Zuckerberg was able to learn from the mistakes of Myspace by developing a far more intuitive and innovative ad platform. The company allows advertisers to target user groups of any size, from thousands to millions. More importantly, the company’s ad platform is easy to use. Any business, from the local coffee shop to a large corporation, can use it effectively. With Facebook’s Open API (Application Programming Interface), marketers and advertisers can extract data easily and create better campaigns and ads. Facebook was among the first to become so open, which effectively changed the monetization landscape for social media and advertising.
Facebook also allowed brands to develop “pages” of their own to create a better relationship with customers. These brand pages operate almost identically to personal profile pages, as brands can post their own status updates and share photos or videos. This allows advertisers to gather more information about their potential customers and develop low-cost viral marketing campaigns.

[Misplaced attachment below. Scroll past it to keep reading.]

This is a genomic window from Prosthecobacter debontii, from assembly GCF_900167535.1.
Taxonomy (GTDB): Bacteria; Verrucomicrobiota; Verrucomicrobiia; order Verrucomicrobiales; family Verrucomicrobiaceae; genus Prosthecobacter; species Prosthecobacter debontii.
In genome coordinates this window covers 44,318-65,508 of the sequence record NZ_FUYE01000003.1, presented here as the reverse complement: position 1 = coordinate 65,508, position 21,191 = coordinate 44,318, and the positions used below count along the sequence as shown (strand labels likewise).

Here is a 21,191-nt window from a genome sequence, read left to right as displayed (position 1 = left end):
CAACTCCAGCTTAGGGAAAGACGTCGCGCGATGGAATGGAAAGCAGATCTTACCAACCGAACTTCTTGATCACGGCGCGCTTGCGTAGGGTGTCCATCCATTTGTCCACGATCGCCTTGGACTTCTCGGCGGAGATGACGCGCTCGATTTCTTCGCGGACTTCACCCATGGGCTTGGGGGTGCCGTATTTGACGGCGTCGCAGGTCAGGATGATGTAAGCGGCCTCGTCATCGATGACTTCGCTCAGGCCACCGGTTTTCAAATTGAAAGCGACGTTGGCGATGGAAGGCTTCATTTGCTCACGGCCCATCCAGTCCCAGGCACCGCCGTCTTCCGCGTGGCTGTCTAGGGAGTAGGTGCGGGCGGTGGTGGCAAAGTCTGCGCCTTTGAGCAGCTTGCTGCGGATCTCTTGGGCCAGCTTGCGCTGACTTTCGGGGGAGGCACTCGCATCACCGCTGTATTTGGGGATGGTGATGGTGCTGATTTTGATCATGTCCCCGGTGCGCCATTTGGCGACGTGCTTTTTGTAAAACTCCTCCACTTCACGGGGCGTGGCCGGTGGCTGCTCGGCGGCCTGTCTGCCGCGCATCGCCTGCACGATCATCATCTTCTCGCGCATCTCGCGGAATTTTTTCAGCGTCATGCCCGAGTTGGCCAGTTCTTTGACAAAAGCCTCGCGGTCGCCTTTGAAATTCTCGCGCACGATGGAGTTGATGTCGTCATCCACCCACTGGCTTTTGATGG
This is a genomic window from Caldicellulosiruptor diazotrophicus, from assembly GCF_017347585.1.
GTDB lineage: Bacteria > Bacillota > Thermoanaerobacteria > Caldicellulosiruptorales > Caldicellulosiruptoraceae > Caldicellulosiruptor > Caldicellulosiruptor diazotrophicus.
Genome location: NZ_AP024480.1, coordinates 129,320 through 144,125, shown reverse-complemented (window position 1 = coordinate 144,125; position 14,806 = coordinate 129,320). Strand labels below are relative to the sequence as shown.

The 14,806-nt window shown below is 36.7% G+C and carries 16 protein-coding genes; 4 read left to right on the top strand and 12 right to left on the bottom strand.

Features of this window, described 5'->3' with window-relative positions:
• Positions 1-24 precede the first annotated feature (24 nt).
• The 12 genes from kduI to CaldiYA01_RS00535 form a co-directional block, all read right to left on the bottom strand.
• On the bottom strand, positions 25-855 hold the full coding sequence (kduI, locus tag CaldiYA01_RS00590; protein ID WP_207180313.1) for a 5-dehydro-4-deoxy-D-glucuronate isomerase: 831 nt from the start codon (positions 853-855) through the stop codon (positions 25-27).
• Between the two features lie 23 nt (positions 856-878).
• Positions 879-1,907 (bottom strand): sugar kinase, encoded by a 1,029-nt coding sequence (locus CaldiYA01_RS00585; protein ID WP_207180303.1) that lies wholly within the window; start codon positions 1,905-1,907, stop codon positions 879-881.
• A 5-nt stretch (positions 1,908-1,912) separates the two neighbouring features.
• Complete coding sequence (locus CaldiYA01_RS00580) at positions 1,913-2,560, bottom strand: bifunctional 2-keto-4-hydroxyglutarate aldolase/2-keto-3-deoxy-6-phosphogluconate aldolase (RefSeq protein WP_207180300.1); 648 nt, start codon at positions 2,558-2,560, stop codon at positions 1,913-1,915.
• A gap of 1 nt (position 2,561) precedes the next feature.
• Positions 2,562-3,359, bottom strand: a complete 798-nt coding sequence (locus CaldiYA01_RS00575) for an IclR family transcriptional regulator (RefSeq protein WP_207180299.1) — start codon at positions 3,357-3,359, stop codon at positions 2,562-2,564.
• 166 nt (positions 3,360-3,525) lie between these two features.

Twitter and the Growing Importance of Mobile
Founded in 2006, Twitter began as a “micro-blogging” service but has since exploded into one of the largest social networks in the world. Twitter differs from Facebook in its natural ability to work on the mobile platform. Of Twitter’s 300 million-plus monthly active users, 80 percent are active on mobile. Furthermore, according to TechCrunch, 38 percent of Facebook users are solely active from their mobile devices.